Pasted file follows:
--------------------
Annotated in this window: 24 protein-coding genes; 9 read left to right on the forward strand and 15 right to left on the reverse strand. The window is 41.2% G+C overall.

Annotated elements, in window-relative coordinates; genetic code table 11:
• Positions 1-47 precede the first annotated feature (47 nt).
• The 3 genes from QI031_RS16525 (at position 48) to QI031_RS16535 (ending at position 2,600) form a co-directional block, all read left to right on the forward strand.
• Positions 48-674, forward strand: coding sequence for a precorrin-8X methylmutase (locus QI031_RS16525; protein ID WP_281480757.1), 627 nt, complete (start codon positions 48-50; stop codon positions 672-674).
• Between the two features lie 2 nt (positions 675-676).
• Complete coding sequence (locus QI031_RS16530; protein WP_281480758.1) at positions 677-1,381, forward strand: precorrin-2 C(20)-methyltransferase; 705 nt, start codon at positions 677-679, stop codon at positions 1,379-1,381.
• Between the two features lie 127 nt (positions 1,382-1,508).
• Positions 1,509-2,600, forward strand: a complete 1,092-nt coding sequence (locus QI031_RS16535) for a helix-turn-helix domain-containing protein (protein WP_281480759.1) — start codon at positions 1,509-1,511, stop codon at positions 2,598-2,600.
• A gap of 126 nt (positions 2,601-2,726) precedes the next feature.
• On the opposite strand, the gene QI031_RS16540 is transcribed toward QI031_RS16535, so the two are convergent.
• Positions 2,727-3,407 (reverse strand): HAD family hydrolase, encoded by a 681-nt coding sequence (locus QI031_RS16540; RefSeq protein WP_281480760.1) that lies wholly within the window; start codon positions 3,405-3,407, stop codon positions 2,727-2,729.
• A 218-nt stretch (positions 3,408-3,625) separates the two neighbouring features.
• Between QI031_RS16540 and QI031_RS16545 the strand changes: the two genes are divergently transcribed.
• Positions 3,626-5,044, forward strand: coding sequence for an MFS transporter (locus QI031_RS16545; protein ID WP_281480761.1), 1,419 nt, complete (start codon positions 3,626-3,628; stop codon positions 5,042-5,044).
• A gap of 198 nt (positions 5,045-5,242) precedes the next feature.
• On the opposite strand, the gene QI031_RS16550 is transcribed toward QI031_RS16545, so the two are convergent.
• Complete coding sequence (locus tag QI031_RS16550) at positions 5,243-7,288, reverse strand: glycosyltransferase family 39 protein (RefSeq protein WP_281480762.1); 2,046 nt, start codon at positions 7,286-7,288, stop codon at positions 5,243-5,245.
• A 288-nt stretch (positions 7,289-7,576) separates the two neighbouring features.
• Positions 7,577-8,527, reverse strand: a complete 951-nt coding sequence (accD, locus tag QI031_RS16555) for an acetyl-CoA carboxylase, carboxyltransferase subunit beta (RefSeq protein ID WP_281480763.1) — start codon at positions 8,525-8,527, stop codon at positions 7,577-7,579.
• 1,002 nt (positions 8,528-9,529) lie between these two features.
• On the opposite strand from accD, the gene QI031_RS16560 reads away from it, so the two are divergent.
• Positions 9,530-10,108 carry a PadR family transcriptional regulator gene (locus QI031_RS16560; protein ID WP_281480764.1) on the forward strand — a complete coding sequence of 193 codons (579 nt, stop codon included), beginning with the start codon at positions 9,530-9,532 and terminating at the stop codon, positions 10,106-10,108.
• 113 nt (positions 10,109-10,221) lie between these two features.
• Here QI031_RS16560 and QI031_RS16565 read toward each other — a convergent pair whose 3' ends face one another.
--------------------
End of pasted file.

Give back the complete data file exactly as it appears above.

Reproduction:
Annotated in this window: 24 protein-coding genes; 9 read left to right on the forward strand and 15 right to left on the reverse strand. The window is 41.2% G+C overall.

Annotated elements, in window-relative coordinates; genetic code table 11:
• Positions 1-47 precede the first annotated feature (47 nt).
• The 3 genes from QI031_RS16525 (at position 48) to QI031_RS16535 (ending at position 2,600) form a co-directional block, all read left to right on the forward strand.
• Positions 48-674, forward strand: coding sequence for a precorrin-8X methylmutase (locus QI031_RS16525; protein ID WP_281480757.1), 627 nt, complete (start codon positions 48-50; stop codon positions 672-674).
• Between the two features lie 2 nt (positions 675-676).
• Complete coding sequence (locus QI031_RS16530; protein WP_281480758.1) at positions 677-1,381, forward strand: precorrin-2 C(20)-methyltransferase; 705 nt, start codon at positions 677-679, stop codon at positions 1,379-1,381.
• Between the two features lie 127 nt (positions 1,382-1,508).
• Positions 1,509-2,600, forward strand: a complete 1,092-nt coding sequence (locus QI031_RS16535) for a helix-turn-helix domain-containing protein (protein WP_281480759.1) — start codon at positions 1,509-1,511, stop codon at positions 2,598-2,600.
• A gap of 126 nt (positions 2,601-2,726) precedes the next feature.
• On the opposite strand, the gene QI031_RS16540 is transcribed toward QI031_RS16535, so the two are convergent.
• Positions 2,727-3,407 (reverse strand): HAD family hydrolase, encoded by a 681-nt coding sequence (locus QI031_RS16540; RefSeq protein WP_281480760.1) that lies wholly within the window; start codon positions 3,405-3,407, stop codon positions 2,727-2,729.
• A 218-nt stretch (positions 3,408-3,625) separates the two neighbouring features.
• Between QI031_RS16540 and QI031_RS16545 the strand changes: the two genes are divergently transcribed.
• Positions 3,626-5,044, forward strand: coding sequence for an MFS transporter (locus QI031_RS16545; protein ID WP_281480761.1), 1,419 nt, complete (start codon positions 3,626-3,628; stop codon positions 5,042-5,044).
• A gap of 198 nt (positions 5,045-5,242) precedes the next feature.
• On the opposite strand, the gene QI031_RS16550 is transcribed toward QI031_RS16545, so the two are convergent.
• Complete coding sequence (locus tag QI031_RS16550) at positions 5,243-7,288, reverse strand: glycosyltransferase family 39 protein (RefSeq protein WP_281480762.1); 2,046 nt, start codon at positions 7,286-7,288, stop codon at positions 5,243-5,245.
• A 288-nt stretch (positions 7,289-7,576) separates the two neighbouring features.
• Positions 7,577-8,527, reverse strand: a complete 951-nt coding sequence (accD, locus tag QI031_RS16555) for an acetyl-CoA carboxylase, carboxyltransferase subunit beta (RefSeq protein ID WP_281480763.1) — start codon at positions 8,525-8,527, stop codon at positions 7,577-7,579.
• 1,002 nt (positions 8,528-9,529) lie between these two features.
• On the opposite strand from accD, the gene QI031_RS16560 reads away from it, so the two are divergent.
• Positions 9,530-10,108 carry a PadR family transcriptional regulator gene (locus QI031_RS16560; protein ID WP_281480764.1) on the forward strand — a complete coding sequence of 193 codons (579 nt, stop codon included), beginning with the start codon at positions 9,530-9,532 and terminating at the stop codon, positions 10,106-10,108.
• 113 nt (positions 10,109-10,221) lie between these two features.
• Here QI031_RS16560 and QI031_RS16565 read toward each other — a convergent pair whose 3' ends face one another.